Coping with Thoughts of Suicide

More than 40,000 people die by suicide each year in the United States. Millions more struggle with thoughts of suicide according to a September 2016 report from the Substance Abuse and Mental Health Services Administration (SAMHSA).

A look at the numbers:

  • Nearly 10 million U.S. adults (4 percent) had serous thoughts of suicide in the past year.
  • Rates of suicidal thoughts varied by age:
    • Young adults, age 18 to 25: 8.3 percent.
    • Adults age 40 to 54: 3.5 percent.
    • Adults 65 and older: 1.8 percent.
  • More than one quarter of adults (28.6 percent) who experienced a major depressive episode in the past year had serious thoughts of suicide.
  • Non-fatal suicide attempts result in more than 700,000 emergency room visits each year.

The Depression and Bipolar Support Alliance (DBSA) wanted to better understand how people cope with these distressing thoughts. DBSA conducted an informal, anonymous online survey of its constituents in 2013. The survey looked at where people turn for help with thoughts of suicide and what resources are most helpful.

The most commonly used sources of support were mental health professionals, family members and peers. Among the sources of support identified as most helpful were:

  • Talking to a therapist or counselor
  • Talking to a psychiatrist
  • Attending a support group
  • Going online for peer support
  • Talking to peers

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While more than 80 percent of the respondents felt talking with mental health professionals was helpful, more than half reported being reluctant to talk with health care providers about suicidal thoughts. According to previous research, only half of people who experience suicidal thoughts receive care from a mental health professional.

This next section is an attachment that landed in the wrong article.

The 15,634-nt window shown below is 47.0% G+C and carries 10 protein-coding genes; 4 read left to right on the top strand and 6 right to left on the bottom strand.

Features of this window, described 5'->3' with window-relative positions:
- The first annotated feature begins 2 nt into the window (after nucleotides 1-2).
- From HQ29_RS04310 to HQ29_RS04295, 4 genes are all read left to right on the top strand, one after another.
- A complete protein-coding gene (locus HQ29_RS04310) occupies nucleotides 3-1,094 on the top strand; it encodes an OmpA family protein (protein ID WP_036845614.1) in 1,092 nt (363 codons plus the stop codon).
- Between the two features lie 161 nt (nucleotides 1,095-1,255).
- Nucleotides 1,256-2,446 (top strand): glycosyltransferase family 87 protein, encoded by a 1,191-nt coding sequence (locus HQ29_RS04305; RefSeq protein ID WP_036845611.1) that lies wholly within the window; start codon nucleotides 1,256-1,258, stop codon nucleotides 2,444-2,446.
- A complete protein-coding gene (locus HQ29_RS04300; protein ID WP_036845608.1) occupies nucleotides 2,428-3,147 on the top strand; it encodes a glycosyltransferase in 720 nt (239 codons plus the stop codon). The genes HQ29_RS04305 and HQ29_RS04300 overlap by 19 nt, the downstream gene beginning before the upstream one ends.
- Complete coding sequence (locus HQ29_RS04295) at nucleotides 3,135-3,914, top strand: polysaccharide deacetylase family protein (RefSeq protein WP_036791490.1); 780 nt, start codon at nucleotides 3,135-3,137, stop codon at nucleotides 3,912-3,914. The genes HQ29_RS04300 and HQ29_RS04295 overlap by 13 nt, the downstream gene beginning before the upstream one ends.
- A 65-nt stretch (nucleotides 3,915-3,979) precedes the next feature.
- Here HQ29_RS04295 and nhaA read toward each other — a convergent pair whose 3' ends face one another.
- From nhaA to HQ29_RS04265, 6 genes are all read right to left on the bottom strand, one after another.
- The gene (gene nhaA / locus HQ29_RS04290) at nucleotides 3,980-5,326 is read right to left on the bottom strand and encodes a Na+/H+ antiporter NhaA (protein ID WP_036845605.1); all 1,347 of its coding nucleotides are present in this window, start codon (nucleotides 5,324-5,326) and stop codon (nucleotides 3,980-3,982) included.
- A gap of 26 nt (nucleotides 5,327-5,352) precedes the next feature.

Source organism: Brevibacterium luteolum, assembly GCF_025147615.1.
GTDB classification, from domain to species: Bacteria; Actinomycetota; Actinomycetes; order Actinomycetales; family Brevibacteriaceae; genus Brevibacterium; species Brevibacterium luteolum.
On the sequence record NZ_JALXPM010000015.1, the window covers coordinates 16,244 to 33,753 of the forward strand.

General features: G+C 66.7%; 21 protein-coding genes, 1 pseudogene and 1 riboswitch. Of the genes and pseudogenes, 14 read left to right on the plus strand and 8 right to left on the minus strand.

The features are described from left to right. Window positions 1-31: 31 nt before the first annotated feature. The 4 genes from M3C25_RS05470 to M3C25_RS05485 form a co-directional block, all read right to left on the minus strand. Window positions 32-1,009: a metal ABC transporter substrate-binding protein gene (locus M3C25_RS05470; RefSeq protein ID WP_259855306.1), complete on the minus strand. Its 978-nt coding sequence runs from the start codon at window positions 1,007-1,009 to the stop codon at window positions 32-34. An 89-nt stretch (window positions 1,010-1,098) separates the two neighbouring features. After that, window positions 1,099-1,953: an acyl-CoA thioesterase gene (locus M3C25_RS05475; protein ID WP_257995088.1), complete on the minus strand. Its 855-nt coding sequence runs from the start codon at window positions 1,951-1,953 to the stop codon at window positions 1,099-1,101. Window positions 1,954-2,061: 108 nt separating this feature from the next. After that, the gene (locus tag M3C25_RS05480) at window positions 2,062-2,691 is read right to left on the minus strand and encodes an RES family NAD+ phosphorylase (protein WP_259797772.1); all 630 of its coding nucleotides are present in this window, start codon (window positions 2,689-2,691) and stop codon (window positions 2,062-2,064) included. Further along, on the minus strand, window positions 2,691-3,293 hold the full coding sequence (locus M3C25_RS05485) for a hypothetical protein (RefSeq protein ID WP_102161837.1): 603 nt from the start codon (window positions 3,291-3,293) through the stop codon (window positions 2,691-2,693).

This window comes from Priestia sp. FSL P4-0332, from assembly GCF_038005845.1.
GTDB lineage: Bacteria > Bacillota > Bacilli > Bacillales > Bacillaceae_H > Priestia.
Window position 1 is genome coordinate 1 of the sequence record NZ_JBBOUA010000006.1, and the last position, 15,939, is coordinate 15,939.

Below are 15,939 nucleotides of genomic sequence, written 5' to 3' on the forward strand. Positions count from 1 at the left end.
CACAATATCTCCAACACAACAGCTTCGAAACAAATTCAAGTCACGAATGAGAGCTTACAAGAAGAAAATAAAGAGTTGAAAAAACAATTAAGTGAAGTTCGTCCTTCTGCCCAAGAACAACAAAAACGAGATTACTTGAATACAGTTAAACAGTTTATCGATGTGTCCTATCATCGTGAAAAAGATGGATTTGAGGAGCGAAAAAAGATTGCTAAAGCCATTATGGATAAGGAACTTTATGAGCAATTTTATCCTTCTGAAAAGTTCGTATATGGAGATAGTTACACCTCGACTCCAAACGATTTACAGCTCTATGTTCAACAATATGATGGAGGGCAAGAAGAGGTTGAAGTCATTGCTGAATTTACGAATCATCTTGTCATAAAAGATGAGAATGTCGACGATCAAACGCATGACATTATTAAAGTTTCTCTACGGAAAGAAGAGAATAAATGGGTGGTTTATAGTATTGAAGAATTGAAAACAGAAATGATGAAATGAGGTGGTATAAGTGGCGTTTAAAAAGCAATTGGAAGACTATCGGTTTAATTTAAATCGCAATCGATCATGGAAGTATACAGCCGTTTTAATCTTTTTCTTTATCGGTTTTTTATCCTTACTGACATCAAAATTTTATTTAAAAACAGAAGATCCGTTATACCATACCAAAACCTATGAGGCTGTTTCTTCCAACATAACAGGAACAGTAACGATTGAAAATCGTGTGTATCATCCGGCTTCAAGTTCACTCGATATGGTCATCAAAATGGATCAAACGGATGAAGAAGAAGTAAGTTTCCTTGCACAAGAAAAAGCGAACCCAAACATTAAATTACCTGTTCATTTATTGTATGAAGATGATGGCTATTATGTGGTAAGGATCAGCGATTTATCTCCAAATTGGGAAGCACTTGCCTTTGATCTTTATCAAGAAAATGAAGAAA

Peer support services* were considered very helpful by survey participants; however, they had relatively low use. This represents a missed opportunity, according to the survey authors. “Increasing awareness and availability of organized peer support resources could have significant benefit for people who experience suicidal thoughts,” the study authors noted.

A variety of self-care strategies were used by the vast majority of survey respondents. Spiritual practices, such as meditation, prayer and other personal spiritual practices were identified as particularly helpful. Experience with emergency rooms and crisis lines and talking with clergy were used less frequently and perceptions of helpfulness were more mixed.

Among the self-care strategies identified as most helpful were:

  • Exercising
  • Doing things to stay busy
  • Doing things with other people
  • Turning to prayer, meditation or spiritual practices
  • Watching films, TV or other entertainment

More than half of respondents had turned to alcohol or street drugs to cope with suicidal thoughts. However, among those, more than two-thirds found them to be not helpful or harmful.


  1. Substance Abuse and Mental Health Services Administration (SAMHSA). Suicidal Thoughts and Behavior among Adults: Results from the 2015 National Survey on Drug Use and Health, Sept. 2016
  2. U.S. Centers for Disease Control and Prevention, WISQARS (Web-based Injury Statistics Query and Reporting System),
  3. Ahmedani BK, et al. Suicide thoughts and attempts and psychiatric treatment utilization: information prevention strategies Psychiatric Services, 63:186-189, 2012
  4. Depression and Bipolar Support Alliance (DBSA). Getting Help for Suicidal Thoughts Survey, Summary Report: April

*Peer supporters, or peer specialists, are people who use their experience of recovery from mental health disorders to support others in recovery. They often have formal training and help others by teaching skills, modeling recovery and sharing their knowledge.

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